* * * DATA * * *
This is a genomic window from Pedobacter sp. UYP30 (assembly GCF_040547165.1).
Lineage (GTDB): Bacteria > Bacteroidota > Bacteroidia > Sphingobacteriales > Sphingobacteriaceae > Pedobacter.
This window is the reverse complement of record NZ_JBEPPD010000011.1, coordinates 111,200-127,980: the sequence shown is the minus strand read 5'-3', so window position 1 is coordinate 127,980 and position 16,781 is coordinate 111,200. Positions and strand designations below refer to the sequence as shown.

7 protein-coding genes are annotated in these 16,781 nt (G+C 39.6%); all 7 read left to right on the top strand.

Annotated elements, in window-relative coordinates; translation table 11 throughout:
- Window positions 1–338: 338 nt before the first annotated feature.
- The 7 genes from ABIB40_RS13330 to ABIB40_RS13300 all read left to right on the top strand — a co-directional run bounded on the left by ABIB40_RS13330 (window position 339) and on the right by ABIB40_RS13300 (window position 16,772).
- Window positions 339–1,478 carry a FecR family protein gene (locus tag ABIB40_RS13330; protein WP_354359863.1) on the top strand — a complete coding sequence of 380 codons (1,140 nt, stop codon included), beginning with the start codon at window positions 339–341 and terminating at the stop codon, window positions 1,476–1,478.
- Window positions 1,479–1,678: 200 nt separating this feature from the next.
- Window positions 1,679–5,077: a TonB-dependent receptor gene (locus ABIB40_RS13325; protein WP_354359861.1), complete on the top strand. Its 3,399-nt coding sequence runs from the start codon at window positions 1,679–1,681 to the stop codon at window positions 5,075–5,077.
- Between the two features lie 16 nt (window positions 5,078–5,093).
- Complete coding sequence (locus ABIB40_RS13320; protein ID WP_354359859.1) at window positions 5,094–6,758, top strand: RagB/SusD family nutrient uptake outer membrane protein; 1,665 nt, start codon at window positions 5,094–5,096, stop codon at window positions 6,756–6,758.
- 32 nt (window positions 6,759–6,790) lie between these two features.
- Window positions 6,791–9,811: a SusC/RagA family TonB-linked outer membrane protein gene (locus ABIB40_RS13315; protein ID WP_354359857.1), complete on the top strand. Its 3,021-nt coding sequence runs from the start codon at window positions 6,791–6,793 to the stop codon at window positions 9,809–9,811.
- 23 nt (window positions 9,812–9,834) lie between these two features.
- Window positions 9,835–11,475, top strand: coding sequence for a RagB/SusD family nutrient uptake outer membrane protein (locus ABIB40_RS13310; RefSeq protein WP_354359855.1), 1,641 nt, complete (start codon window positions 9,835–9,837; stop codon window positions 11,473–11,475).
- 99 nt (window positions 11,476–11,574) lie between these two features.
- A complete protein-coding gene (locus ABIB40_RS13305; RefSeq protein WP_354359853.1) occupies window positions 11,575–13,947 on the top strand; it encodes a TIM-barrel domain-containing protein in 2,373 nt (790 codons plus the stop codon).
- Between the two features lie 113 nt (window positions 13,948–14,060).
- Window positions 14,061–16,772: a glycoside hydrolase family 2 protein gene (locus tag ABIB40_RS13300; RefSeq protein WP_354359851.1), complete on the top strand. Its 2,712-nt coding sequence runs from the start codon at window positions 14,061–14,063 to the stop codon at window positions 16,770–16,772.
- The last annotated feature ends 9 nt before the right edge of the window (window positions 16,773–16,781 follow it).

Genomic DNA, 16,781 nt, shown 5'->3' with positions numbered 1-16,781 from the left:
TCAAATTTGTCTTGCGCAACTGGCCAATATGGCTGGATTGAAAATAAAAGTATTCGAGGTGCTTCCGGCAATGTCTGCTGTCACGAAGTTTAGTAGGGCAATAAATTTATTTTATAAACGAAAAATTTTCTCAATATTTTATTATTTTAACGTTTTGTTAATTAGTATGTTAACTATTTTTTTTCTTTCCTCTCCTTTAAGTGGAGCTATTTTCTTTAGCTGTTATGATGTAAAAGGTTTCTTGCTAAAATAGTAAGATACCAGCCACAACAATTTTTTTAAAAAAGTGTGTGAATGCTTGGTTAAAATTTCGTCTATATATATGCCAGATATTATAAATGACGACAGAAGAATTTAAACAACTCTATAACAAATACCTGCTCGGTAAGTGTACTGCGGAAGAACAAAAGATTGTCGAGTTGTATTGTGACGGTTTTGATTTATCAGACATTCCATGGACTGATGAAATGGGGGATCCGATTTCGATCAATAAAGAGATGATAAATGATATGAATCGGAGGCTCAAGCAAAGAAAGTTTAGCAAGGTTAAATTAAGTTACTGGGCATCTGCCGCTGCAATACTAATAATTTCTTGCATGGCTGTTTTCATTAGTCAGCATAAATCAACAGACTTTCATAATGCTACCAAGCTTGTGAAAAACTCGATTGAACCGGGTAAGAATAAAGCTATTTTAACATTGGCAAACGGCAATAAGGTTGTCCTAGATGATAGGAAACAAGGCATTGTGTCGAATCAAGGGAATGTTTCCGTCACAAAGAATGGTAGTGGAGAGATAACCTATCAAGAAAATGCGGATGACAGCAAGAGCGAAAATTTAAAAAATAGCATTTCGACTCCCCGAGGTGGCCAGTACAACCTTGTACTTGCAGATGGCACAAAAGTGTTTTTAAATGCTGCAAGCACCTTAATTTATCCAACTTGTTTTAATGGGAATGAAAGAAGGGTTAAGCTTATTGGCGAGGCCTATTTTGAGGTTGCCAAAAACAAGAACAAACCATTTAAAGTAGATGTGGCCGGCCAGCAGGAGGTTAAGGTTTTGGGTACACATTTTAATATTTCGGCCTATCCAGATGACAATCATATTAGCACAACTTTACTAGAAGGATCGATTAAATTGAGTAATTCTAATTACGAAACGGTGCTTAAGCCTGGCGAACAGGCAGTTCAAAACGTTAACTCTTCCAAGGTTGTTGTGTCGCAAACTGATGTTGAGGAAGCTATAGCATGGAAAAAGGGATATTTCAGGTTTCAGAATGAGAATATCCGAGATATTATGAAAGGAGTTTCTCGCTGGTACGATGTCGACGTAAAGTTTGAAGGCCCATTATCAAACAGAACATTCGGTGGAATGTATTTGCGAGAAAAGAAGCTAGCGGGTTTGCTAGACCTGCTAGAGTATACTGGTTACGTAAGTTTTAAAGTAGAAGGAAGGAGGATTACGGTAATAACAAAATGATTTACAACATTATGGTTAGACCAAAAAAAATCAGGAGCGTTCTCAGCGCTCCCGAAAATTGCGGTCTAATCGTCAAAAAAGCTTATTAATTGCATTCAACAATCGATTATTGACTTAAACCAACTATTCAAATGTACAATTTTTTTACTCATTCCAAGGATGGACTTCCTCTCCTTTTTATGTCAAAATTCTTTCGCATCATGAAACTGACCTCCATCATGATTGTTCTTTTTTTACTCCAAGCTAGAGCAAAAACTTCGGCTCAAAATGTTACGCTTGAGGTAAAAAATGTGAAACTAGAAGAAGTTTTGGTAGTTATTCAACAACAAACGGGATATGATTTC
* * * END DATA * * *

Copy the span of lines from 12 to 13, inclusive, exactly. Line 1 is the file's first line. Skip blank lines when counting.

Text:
- Complete coding sequence (locus ABIB40_RS13320; protein ID WP_354359859.1) at window positions 5,094–6,758, top strand: RagB/SusD family nutrient uptake outer membrane protein; 1,665 nt, start codon at window positions 5,094–5,096, stop codon at window positions 6,756–6,758.
- 32 nt (window positions 6,759–6,790) lie between these two features.